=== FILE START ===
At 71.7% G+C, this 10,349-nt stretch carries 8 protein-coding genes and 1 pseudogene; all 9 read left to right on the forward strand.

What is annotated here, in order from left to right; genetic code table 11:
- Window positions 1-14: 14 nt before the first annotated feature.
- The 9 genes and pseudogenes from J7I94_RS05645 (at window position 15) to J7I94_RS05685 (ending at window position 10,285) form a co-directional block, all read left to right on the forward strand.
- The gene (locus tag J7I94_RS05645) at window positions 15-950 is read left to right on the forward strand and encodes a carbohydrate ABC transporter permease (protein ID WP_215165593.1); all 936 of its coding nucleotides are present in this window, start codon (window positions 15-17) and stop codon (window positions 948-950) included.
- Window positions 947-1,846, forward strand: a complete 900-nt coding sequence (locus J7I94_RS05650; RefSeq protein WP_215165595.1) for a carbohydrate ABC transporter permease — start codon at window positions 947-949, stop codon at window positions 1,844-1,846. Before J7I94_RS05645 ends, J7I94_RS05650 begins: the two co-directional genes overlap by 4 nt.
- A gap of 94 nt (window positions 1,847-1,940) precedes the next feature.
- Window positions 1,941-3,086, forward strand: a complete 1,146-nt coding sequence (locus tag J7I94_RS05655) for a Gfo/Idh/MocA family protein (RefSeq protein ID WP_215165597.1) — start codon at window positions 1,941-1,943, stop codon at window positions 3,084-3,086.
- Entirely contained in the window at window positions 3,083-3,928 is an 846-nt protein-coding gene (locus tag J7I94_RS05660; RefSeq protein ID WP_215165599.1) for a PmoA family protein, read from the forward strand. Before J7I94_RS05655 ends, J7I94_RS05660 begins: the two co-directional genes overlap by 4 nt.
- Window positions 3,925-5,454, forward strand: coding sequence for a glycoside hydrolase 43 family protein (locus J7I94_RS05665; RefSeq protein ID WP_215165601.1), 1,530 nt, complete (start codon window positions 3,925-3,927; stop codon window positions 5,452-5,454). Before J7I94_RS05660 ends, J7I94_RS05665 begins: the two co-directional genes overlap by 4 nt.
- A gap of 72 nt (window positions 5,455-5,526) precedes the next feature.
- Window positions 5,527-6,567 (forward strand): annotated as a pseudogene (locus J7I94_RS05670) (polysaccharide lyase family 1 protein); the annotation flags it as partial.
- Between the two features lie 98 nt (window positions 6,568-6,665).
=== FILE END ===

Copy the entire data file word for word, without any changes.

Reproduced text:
At 71.7% G+C, this 10,349-nt stretch carries 8 protein-coding genes and 1 pseudogene; all 9 read left to right on the forward strand.

What is annotated here, in order from left to right; genetic code table 11:
- Window positions 1-14: 14 nt before the first annotated feature.
- The 9 genes and pseudogenes from J7I94_RS05645 (at window position 15) to J7I94_RS05685 (ending at window position 10,285) form a co-directional block, all read left to right on the forward strand.
- The gene (locus tag J7I94_RS05645) at window positions 15-950 is read left to right on the forward strand and encodes a carbohydrate ABC transporter permease (protein ID WP_215165593.1); all 936 of its coding nucleotides are present in this window, start codon (window positions 15-17) and stop codon (window positions 948-950) included.
- Window positions 947-1,846, forward strand: a complete 900-nt coding sequence (locus J7I94_RS05650; RefSeq protein WP_215165595.1) for a carbohydrate ABC transporter permease — start codon at window positions 947-949, stop codon at window positions 1,844-1,846. Before J7I94_RS05645 ends, J7I94_RS05650 begins: the two co-directional genes overlap by 4 nt.
- A gap of 94 nt (window positions 1,847-1,940) precedes the next feature.
- Window positions 1,941-3,086, forward strand: a complete 1,146-nt coding sequence (locus tag J7I94_RS05655) for a Gfo/Idh/MocA family protein (RefSeq protein ID WP_215165597.1) — start codon at window positions 1,941-1,943, stop codon at window positions 3,084-3,086.
- Entirely contained in the window at window positions 3,083-3,928 is an 846-nt protein-coding gene (locus tag J7I94_RS05660; RefSeq protein ID WP_215165599.1) for a PmoA family protein, read from the forward strand. Before J7I94_RS05655 ends, J7I94_RS05660 begins: the two co-directional genes overlap by 4 nt.
- Window positions 3,925-5,454, forward strand: coding sequence for a glycoside hydrolase 43 family protein (locus J7I94_RS05665; RefSeq protein ID WP_215165601.1), 1,530 nt, complete (start codon window positions 3,925-3,927; stop codon window positions 5,452-5,454). Before J7I94_RS05660 ends, J7I94_RS05665 begins: the two co-directional genes overlap by 4 nt.
- A gap of 72 nt (window positions 5,455-5,526) precedes the next feature.
- Window positions 5,527-6,567 (forward strand): annotated as a pseudogene (locus J7I94_RS05670) (polysaccharide lyase family 1 protein); the annotation flags it as partial.
- Between the two features lie 98 nt (window positions 6,568-6,665).